Cervical cancer survival rates

Survival rates decrease as the stage of cervical cancer becomes more advanced and the cancer involves other body organs.1

Cervical cancer survival rates
Stage of cancer Tissue involvement Treatment 5-year survival rate

Stage IA

Microinvasive with minimal invasion into deeper cell layers

Cone biopsy or hysterectomy

96%–99%

Stage IB

Minimal invasion into deeper cell layers

Surgery or radiation plus chemotherapy

87%

Stage II

May extend beyond the cervix such as into the upper vagina, but not into the connective tissue surrounding the uterus or onto the pelvic wall

Surgery or radiation plus chemotherapy

65%–69%

Stage III

Cancer involves the pelvic sidewall and lower vagina

Radiation and chemotherapy

40%–43%

Stage IV

Cancer has spread to other body organs (metastatic disease)

Radiation and chemotherapy

15%–20%

Chemotherapy given at the same time as radiation treatment (chemoradiation) improves survival rates in stages IB, IIA, IIB, IIIA, IIIB, and stage IVA cervical cancer.2, 3, 4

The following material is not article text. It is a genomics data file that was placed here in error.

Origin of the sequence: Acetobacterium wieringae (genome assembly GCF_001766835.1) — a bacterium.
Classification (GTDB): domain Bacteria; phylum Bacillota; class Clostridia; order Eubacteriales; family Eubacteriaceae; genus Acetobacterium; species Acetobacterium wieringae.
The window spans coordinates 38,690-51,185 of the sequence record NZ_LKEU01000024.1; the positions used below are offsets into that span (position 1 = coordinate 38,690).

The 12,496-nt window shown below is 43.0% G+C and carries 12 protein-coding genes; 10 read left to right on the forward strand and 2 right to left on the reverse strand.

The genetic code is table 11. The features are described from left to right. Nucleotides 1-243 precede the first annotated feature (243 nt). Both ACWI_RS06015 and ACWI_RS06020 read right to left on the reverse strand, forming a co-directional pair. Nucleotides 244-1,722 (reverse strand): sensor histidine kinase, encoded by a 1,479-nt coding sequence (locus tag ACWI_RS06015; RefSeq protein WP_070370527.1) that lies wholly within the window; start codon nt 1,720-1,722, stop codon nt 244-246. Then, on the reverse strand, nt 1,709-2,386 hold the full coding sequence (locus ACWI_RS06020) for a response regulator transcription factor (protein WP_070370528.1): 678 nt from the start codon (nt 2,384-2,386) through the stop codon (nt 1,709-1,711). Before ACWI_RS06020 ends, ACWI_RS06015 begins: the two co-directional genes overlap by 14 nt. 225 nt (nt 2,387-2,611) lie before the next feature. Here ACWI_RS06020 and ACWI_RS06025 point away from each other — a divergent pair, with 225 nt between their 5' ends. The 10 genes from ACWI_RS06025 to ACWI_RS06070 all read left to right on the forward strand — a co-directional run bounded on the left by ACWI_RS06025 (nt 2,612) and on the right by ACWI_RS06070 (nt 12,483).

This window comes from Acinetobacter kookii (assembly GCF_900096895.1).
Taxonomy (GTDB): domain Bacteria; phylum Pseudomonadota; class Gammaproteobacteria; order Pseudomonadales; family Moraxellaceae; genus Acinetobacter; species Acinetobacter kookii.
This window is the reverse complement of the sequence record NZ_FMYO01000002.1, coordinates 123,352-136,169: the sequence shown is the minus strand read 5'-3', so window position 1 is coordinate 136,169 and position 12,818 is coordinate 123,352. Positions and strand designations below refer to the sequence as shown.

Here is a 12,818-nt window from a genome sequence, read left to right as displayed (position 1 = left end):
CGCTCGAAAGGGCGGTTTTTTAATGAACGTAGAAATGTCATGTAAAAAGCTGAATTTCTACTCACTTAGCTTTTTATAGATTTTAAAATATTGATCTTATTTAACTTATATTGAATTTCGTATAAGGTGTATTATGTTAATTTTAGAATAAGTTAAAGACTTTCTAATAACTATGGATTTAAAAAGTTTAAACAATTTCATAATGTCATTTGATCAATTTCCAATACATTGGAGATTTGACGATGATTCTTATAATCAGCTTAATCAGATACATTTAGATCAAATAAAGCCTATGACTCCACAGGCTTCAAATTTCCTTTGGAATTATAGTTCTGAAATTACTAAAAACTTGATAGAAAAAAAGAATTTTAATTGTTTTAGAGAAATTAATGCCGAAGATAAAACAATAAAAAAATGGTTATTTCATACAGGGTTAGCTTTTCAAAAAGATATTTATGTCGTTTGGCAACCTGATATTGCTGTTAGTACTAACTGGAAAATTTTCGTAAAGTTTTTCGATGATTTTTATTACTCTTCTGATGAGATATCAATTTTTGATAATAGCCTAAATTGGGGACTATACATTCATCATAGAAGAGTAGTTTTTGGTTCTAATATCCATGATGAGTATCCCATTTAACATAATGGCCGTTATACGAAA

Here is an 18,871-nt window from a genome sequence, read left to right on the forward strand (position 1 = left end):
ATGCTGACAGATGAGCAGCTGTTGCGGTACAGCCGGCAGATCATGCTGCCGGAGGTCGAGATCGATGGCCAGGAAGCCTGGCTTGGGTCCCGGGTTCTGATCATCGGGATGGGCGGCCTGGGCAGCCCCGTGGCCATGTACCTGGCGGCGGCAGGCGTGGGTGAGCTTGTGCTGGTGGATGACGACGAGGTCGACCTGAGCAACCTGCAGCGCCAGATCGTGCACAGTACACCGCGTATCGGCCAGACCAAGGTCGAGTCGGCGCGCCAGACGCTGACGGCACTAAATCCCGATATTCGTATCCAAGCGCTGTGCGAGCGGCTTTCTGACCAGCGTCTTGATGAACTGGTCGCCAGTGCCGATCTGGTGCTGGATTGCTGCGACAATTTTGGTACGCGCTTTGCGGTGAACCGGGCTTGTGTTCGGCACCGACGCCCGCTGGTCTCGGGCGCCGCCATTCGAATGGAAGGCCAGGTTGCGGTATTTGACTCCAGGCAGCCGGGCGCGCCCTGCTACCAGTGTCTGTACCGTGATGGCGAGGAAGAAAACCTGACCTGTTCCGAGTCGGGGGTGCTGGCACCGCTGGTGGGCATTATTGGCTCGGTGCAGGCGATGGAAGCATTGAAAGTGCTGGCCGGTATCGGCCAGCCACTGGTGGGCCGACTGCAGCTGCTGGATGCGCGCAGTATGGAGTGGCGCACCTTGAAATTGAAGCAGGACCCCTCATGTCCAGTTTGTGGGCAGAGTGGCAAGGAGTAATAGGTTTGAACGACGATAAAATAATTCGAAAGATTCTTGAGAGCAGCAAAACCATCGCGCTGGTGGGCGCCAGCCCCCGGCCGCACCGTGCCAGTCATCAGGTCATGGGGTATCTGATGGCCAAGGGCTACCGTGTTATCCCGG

About 35% of women with cervical cancer will have persistent or recurrent disease.5 Recurrences usually develop in the first 2 years after initial treatment, so close monitoring is recommended.6

Citations

  1. Holschneider CH (2007). Premalignant and malignant disorders of the uterine cervix. In AH DeCherney et al., eds., Current Diagnosis and Treatment Obstetrics and Gynecology, 10th ed., pp. 833–854. New York: McGraw-Hill Medical Publishing Division.
  2. Waggoner SE (2003). Cervical cancer. Lancet, 361: 2217–2225.
  3. Thigpen T (2003). The role of chemotherapy in the management of carcinoma of the cervix. Cancer Journal, 9(5): 425–432.
  4. Eifel PJ, et al. (2004). Pelvic irradiation with concurrent chemotherapy versus pelvic and para-aortic irradiation for high-risk cervical cancer: An update of Radiation Therapy Oncology Group Trial (RTOG) 90-01. Journal of Clinical Oncology, 22(5): 872–880.
  5. American College of Obstetricians and Gynecologists (2002, reaffirmed 2006). Diagnosis and treatment of cervical carcinomas. ACOG Practice Bulletin No. 35. Obstetrics and Gynecology, 99(5): 855–867.
  6. Janicek MF, Averette HE. (2001). Cervical cancer: Prevention, diagnosis, and therapeutics. CA, A Cancer Journal for Clinicians, 51: 92–114.

Last Updated: September 5, 2008

related physicians

related services

Bon Secours International| Sisters of Bon Secours USA| Bon Secours Health System

This information does not replace the advice of a doctor. Healthwise disclaims any warranty or liability for your use of this information. Your use of this information means that you agree to the Terms of Use. Privacy Policy. How this information was developed to help you make better health decisions.

© 1995-2010 Healthwise, Incorporated. Healthwise, Healthwise for every health decision, and the Healthwise logo are trademarks of Healthwise, Incorporated.